Thursday marks two years since first COVID case was confirmed in Washington
SPOKANE, Wash. — Thursday will mark two years since the first case of COVID-19 was confirmed in Washington.
On January 20, 2020, the United States’ first known case was reported in Snohomish County.
In the 24 months since, mitigation efforts are still underway in Washington.
The Washington State Department of Health announced in a briefing Wednesday that it planned to launch a web portal where people can order several rapid antigen test kits for each member of their household. Each kit will include four to five tests. The Department of Health said it hopes to serve 350,000 Washingtonians in the first week of the portal’s rollout.
It comes a day after the White House launched its own portal, giving all Americans access to free at-home tests.
As of Wednesday, more than 5 million masks had been delivered throughout the state, according to health officials. Governor Jay Inslee’s goal was to double that number.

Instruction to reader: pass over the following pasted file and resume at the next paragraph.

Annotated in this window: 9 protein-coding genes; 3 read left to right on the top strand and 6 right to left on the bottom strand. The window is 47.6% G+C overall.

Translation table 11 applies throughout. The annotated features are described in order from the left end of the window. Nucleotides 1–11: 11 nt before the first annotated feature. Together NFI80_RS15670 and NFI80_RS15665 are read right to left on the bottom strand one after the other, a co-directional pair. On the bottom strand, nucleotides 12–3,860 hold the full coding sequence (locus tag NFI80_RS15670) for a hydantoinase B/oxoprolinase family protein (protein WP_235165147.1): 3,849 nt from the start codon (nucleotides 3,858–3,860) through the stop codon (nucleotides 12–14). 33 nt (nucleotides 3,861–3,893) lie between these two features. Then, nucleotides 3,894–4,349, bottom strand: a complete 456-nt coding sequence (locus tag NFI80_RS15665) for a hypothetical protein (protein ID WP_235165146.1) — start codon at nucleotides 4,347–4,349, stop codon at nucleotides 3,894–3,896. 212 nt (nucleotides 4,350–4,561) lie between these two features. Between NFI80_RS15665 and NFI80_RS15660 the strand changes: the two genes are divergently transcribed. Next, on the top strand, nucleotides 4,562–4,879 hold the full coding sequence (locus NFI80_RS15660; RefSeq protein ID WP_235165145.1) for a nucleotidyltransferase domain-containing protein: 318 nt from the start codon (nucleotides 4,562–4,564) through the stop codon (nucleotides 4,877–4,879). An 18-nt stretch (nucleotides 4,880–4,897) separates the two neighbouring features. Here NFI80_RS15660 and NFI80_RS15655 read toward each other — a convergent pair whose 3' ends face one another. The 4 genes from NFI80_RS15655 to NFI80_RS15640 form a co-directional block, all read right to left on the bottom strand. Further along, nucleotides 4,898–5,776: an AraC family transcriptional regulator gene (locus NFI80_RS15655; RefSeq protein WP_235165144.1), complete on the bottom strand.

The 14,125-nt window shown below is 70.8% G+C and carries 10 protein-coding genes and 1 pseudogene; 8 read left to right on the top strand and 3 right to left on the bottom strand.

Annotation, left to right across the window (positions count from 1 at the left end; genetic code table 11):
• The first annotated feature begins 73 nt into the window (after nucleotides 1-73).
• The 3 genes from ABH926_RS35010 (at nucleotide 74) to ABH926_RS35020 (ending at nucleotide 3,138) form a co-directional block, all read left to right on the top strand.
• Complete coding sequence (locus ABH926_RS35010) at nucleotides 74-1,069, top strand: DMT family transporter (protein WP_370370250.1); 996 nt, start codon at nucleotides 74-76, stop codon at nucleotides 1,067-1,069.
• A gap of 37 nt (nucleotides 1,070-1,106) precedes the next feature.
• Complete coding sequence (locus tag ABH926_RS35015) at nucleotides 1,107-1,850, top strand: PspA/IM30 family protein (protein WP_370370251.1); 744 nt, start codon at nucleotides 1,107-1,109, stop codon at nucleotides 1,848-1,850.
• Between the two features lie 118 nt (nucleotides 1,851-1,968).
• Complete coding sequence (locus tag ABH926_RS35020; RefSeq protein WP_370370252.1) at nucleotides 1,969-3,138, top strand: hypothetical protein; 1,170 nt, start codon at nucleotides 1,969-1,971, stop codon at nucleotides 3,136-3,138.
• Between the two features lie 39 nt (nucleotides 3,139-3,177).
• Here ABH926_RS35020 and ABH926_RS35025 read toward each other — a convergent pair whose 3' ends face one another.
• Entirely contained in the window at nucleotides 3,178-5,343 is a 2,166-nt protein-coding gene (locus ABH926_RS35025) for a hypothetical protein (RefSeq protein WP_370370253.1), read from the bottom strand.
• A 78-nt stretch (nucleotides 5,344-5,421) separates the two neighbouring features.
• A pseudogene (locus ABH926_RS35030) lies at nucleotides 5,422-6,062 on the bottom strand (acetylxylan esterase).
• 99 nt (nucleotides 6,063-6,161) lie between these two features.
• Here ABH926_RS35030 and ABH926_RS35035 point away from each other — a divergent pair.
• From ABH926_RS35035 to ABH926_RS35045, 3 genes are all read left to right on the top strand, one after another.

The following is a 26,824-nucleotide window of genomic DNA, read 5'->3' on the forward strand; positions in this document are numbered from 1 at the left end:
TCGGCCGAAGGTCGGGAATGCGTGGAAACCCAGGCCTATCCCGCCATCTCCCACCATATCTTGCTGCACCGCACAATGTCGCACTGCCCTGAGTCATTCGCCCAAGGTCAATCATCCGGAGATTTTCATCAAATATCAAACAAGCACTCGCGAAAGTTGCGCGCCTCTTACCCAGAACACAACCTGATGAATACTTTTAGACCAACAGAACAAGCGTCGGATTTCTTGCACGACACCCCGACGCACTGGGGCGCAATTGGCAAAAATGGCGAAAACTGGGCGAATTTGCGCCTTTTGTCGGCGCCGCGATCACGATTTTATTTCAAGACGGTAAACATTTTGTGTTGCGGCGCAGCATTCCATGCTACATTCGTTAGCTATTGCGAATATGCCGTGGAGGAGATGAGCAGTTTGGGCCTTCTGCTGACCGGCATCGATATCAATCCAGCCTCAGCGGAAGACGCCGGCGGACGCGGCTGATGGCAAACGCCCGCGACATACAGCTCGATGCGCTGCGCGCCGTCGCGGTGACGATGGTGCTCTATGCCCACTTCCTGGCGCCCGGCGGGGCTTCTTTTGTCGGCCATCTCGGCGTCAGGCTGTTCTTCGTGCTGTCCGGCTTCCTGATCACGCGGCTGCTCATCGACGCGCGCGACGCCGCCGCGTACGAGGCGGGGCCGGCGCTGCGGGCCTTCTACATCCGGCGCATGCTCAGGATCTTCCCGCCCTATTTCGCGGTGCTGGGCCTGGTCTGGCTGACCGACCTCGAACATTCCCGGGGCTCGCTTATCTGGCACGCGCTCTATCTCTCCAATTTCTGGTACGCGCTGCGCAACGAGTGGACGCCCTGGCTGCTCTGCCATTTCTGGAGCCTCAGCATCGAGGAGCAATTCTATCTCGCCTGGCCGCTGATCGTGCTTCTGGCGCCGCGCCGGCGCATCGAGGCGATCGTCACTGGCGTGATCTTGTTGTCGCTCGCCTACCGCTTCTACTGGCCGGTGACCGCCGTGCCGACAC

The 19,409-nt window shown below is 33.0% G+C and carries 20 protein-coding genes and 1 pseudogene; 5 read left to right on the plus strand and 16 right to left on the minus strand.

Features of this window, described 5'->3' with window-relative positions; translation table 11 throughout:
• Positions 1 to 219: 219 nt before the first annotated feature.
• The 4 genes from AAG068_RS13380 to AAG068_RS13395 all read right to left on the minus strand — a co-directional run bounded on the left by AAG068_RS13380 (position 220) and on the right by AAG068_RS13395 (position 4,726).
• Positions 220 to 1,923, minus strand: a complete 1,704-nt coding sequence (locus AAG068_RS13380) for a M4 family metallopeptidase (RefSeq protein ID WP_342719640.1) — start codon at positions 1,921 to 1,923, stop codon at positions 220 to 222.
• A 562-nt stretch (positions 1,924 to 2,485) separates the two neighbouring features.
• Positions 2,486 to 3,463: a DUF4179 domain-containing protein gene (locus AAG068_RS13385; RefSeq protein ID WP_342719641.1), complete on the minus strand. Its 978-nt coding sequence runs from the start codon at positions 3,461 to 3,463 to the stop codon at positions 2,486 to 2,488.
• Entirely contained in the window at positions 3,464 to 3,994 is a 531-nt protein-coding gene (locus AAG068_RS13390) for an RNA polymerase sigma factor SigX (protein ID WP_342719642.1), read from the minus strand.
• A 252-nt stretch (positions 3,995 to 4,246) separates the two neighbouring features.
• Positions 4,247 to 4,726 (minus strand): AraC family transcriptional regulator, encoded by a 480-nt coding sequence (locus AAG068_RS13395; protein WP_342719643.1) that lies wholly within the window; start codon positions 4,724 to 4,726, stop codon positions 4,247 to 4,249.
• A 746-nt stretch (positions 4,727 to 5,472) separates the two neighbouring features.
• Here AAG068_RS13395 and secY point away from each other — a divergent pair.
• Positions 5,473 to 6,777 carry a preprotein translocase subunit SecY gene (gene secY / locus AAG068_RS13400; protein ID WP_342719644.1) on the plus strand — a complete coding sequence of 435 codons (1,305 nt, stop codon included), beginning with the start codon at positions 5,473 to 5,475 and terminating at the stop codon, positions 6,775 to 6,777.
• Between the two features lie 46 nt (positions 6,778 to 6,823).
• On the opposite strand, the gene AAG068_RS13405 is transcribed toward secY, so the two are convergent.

It is still unclear where exactly the masks are being distributed in the state. The Department of Health said it would follow up with a breakdown in the coming weeks.
As of January 18, 71.6% of Washingtonians 5 and older had been fully vaccinated.
The Department of Health said as of January 16, more than 210,000 kids ages 5 to 11 had received their first dose, and more than 158,000 were fully vaccinated.
As the nation grapples with the sixth wave of the pandemic, case counts across Washington are still high.
According to the Department of Health, Western Washington could be at or close to its peak in COVID cases. However, it is not the same story on the east side of the state where health experts are seeing a rise in cases.
“Our forecast remains that the next several weeks are going to be difficult – not just through January, but for the first few weeks of February,” Secretary of Health Dr. Umair Shah.
Omicron now accounts for practically all of the state’s new cases.
Death counts have been on the decline for the last few weeks. However, health experts said they are unsure whether it is a temporary plateau or if the state will remain on this downward trend.
“There is a tremendous amount of work being done on the ground,” said Dr. Shah. “I want to recognize all who are doing the right thing. We will have brighter skies ahead, we just need to do the right things for ourselves and for each other.”
Health experts continue to recommend vaccination and diligent mask wearing in public spaces.
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